As it became clear, my first reaction was to go into cheerleader mode: pick up the pompoms and shout that this big industry must be bailed out at all costs. To enter into the reveries of my favorite dishes: the moo krob at Singburi, the cannoli of pork fat at Quality Wines, the breathtaking platter of blood sausage and fermented shrimp paste at Phở Thúy Tây. But something about it makes me feel uncomfortable, as if I am nourished by nostalgia for a world that never really existed.
The pandemic offers us the opportunity to highlight the less visible areas of the catering ecosystem. There are the owners, whose rents are so exorbitant that many downtown restaurants are struggling to break even. Developers who use restaurants as magnets to lure the “right kind” of people to gentrification areas, transforming swathes of our cities into pseudo-public spaces of charming restaurants, distancing working-class Londoners from their houses. Public relations companies that guarantee that only establishments that can afford their services receive media coverage. Private equity funds that turn restaurants into short-term investments, relentlessly reduce costs (and ultimately quality) and fuel the notion that the only way to make a profit is to grow quickly . It is no coincidence that those who claim the most bailouts are the ones who have reaped the most rewards from this multi-billion dollar industry that makes money for a relatively small number of people.
Covid-19 also showed us that the industry is on even more fragile ground than we thought: tight cash flow, high overheads and addiction to tourism were all pointing in a dark direction before the lockout. The number of bankrupt restaurants was increasing, and the high number of openings masked the fact that most restaurant owners did not see their business model as sustainable. It’s no secret that the industry makes profits just because it relies on cheap labor, especially migrants and people of color, and, according to chef Thom Eagle, ” a philosophy that works above personal and social needs ”.
As greedy consumers, we have to accept some responsibility. Likewise, applauding the nurses illuminates the uncomfortable questions about their perceived value before this crisis, fueling uncritically the demand for more and more restaurants at cheaper prices has masked the value of this work in our daily lives. Not all fish need to be ike jime and mailed from Cornwall, or every Fosse Meadows corn fed chicken, but we have to accept that fish and meat have to be more expensive at all levels if those behind the scenes have a chance to get paid a living wage.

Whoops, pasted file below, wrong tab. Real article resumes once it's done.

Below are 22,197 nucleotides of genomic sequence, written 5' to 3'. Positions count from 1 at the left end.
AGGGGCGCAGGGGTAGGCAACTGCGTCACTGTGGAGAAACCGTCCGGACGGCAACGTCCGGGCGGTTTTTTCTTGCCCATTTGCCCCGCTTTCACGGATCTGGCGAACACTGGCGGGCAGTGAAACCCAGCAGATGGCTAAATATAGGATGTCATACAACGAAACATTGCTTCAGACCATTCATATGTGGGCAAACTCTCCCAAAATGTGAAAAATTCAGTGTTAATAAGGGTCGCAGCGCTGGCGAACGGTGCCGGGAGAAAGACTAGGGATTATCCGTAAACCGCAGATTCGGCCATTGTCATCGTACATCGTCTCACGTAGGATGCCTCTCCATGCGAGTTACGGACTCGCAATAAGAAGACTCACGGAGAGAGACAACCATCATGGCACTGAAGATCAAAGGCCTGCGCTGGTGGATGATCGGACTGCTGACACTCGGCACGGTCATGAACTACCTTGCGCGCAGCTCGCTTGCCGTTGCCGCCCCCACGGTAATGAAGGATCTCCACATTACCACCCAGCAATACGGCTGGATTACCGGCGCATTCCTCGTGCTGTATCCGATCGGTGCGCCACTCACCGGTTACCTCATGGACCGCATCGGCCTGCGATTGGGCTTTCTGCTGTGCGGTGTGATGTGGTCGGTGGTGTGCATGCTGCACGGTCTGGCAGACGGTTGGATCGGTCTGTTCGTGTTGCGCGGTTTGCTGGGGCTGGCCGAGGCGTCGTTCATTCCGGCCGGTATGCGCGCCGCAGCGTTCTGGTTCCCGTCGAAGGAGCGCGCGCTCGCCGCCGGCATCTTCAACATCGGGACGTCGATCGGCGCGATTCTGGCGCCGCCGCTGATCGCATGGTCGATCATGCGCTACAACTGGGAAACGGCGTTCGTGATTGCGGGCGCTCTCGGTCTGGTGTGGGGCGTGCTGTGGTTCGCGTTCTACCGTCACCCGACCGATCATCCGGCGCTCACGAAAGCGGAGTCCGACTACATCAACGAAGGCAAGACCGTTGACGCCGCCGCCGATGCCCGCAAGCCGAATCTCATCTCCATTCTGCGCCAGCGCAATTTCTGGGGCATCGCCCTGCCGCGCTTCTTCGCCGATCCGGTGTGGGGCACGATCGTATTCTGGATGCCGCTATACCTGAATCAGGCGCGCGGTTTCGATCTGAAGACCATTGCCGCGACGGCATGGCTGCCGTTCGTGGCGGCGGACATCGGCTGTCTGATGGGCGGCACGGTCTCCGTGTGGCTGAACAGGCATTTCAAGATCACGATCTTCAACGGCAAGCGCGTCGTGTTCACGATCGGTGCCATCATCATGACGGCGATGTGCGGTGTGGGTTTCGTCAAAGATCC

As for the restaurants themselves, Chef Asma Khan tells me that the biggest problem is organizing. “After that,” she said, “our priority should be to create a strong union that is the voice of workers, not owners and investors.” Pressure groups such as Jonathan Downey’s Hospitality Union, made up of restaurant owners and industry leaders, are doing vital work to lobby for vacation vacations and debt moratoria while trying not to frighten nervous owners by saying “rent strike”. But this combats a problem caused by capitalism crawling on its own terms. Now is the time to start having honest conversations about food prices and supply chains, high rents and civic space, about restaurants – or at least those who are covered – who really benefit.
Our modern era has been partly defined by the rise and democratization of the restaurant. 70 years ago, almost half of British households never ate and restaurants were the preserve of the wealthy. Today, if you live in London, it is possible to eat out or order in a taste of almost the whole world. A side effect of this is that we have moved away from where the food comes from and the work involved in making it. But restaurants can now play a new role in restoring balance.
Vaughn Tan, a UCL professor whose next book examines how successful restaurants are adapting, believes that this crisis will force the industry to “fundamentally rethink what it even means to be a restaurant”. Some have turned to selling products from their suppliers directly to consumers, a positive development that will put good products in the hands of more people and help inform customers, and perhaps some critics, about the exact reasons why their turbot is so expensive. Many will now have to develop new business models that complement meals at home – a model that immigrant-run restaurants, from kosher deli meats at Golders Green to Cypriot takeaways in north London, are already familiar with. Over the next few months, the most adaptable restaurants will find their own solutions to the crisis that emphasize community and simplicity. The possibilities are both terrifying and exhilarating.
We are in unfamiliar waters: the industry has never seen this before, and all signs point to the likelihood that restaurants as we know them will not return for some time. To move forward, we need to start by looking at what we would like to save to the industry, giving space to the things that feed us and our communities, and rejecting what we believe does not deserve to survive. After all, the real danger facing the restaurant industry is not annihilation – the danger is that it will return as before.